Adverse Effects of Copper Extraction on the Environment and Living Things

Open Access

Year : 2022 | Volume : | Issue : 1 | Page : 10-15

    Rishikesh Tiwari

  1. Student, Ashoka Institute of Technology and Management, Uttar Pradesh, India


The extraction procedures are known as heap and situ leaching; throughout these procedures, particles react with one another to produce acidic mists that not only hurt people’s skin, eyes, and lungs but also ruin crops, degrade the quality of the land, and injure surrounding structures. It tastes awful and stinks like acid dust. The ore typically needs to be beneficiated as with all mining processes. The methods of processing are determined by the type of ore. The ore is crushed and milled to separate the valuable minerals from the unwanted minerals if the ore is predominantly composed of sulphide copper minerals. Mineral flotation is then used to concentrate it. Even while some sizable mines have smelters close by, the concentrate is normally sold to far-off smelters next. When smaller smelters could be profitable, this collocation of mine and smelters was more common in the 19th and early 20th centuries. Only a minor portion of copper is present in the majority of copper ores. Gangue, which has no commercial value, makes up the remaining ore typically; exploration and extraction gangue contains oxides and silicate minerals. The technology for retrieving copper has advanced, and in certain cases, these tailings have been retracted. The typical copper content in copper ores nowadays is less than 0.6 percent copper, and minimum of 2% of the entire volume of the ore rock is made up of economically valuable ore minerals including copper. The separation of ore minerals from rock gangue minerals is a crucial goal in the metallurgical processing of any ore.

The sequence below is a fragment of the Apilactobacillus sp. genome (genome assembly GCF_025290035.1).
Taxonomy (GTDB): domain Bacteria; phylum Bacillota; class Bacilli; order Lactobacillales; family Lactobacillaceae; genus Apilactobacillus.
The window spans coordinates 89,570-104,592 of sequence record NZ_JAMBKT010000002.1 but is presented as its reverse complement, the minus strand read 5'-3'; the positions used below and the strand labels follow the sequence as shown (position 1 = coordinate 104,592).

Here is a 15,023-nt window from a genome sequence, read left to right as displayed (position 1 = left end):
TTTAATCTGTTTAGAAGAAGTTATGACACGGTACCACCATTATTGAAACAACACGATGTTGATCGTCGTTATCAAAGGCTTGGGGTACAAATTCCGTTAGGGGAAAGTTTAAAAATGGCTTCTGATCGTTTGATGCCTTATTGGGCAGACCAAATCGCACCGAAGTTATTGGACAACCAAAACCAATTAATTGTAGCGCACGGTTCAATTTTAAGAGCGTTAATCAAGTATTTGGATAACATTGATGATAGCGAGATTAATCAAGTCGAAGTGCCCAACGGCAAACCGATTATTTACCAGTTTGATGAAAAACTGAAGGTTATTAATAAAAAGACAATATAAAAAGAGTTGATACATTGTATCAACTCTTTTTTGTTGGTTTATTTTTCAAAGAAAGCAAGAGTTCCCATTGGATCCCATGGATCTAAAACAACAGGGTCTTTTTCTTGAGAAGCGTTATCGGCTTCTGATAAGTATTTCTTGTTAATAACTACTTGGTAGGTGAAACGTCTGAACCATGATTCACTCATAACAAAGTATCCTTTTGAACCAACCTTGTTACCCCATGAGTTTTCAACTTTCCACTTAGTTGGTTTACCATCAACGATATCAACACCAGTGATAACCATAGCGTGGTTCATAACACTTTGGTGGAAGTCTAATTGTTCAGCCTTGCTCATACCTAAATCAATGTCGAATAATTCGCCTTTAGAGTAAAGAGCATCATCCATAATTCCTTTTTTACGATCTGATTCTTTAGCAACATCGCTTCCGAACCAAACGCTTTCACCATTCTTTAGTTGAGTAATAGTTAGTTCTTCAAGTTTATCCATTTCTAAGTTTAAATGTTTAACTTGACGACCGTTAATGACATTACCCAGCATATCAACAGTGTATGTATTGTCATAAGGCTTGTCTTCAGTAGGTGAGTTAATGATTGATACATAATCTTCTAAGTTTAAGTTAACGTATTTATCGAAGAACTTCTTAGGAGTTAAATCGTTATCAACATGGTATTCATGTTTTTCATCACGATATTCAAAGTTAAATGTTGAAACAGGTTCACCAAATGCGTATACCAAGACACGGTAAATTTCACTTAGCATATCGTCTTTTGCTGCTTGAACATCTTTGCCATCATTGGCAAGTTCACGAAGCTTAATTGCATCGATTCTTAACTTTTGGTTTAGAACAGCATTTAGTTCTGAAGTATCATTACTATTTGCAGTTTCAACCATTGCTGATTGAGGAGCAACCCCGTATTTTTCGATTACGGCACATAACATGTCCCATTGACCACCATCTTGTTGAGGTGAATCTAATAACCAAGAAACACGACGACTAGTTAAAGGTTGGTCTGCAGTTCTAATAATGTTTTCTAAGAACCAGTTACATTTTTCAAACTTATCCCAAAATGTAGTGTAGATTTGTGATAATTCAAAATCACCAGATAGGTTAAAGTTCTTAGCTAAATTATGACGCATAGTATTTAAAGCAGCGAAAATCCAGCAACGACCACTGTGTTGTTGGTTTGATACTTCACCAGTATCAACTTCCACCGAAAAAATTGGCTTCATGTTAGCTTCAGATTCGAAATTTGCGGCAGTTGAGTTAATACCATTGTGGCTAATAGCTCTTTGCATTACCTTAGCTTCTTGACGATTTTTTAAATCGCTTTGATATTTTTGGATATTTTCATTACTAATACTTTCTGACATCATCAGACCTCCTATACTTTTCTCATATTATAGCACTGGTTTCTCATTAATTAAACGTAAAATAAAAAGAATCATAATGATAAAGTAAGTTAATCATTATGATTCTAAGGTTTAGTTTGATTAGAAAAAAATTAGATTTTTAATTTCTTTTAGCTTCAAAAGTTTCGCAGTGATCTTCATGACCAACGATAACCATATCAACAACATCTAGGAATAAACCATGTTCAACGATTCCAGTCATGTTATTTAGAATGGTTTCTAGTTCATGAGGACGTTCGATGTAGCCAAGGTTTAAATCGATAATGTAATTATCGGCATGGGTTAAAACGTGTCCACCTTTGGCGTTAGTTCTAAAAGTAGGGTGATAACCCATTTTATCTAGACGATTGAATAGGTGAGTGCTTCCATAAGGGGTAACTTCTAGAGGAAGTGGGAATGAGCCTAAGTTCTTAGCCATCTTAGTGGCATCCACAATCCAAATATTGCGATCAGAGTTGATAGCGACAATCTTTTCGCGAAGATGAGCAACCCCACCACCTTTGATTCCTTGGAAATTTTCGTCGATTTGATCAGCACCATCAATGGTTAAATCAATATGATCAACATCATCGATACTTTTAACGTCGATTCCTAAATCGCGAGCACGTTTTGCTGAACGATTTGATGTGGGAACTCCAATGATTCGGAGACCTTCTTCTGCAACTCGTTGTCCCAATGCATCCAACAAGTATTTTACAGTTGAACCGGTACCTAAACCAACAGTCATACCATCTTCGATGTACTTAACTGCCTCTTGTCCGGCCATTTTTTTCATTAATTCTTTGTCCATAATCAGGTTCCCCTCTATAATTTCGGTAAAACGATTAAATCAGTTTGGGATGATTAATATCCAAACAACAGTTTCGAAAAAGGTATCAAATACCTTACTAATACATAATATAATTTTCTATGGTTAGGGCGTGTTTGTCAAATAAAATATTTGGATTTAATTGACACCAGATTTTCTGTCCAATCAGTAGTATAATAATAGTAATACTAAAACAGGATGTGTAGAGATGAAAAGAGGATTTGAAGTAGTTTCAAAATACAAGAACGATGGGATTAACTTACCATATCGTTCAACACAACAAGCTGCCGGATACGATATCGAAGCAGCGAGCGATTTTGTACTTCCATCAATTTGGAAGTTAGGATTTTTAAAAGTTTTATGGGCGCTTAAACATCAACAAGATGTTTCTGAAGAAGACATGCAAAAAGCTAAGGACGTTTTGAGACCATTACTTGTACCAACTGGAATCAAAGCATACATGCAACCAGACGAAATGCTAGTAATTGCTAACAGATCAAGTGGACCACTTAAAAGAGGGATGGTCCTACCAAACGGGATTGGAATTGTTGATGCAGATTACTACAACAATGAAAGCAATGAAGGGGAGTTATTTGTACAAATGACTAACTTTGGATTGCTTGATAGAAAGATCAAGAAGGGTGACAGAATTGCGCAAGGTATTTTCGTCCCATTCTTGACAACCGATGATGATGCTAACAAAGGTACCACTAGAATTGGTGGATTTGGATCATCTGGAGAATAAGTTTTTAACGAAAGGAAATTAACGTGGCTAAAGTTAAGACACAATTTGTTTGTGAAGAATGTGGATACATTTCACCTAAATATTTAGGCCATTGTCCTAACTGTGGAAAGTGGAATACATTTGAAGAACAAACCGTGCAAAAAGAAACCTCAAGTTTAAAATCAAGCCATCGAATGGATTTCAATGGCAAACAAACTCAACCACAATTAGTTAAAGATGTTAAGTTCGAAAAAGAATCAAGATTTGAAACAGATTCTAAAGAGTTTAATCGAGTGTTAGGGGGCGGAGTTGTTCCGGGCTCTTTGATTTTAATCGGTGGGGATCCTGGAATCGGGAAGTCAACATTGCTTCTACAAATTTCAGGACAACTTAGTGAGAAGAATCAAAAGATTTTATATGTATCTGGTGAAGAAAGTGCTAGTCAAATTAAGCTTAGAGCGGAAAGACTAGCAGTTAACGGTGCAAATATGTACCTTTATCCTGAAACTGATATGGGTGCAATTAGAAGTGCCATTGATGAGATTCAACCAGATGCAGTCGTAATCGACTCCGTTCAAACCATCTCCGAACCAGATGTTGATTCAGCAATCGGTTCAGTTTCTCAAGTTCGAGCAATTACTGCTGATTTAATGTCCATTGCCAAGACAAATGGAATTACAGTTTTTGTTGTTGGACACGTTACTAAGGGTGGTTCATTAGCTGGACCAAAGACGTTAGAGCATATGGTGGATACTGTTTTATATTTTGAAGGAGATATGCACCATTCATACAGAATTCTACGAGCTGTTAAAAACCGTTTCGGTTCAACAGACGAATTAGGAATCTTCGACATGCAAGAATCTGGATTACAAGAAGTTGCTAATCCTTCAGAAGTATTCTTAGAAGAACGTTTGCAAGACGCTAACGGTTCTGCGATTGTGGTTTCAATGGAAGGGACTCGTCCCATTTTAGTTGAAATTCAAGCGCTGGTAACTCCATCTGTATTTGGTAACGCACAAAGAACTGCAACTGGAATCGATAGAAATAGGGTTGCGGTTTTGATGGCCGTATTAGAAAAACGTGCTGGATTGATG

Keywords: Copper, environmental impact, extraction, metallurgical, mining

[This article belongs to International Journal of Metallurgy and Alloys(ijma)]

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Regular Issue Open Access Article
Volume 8
Issue 1
Received May 28, 2022
Accepted June 7, 2022
Published June 28, 2022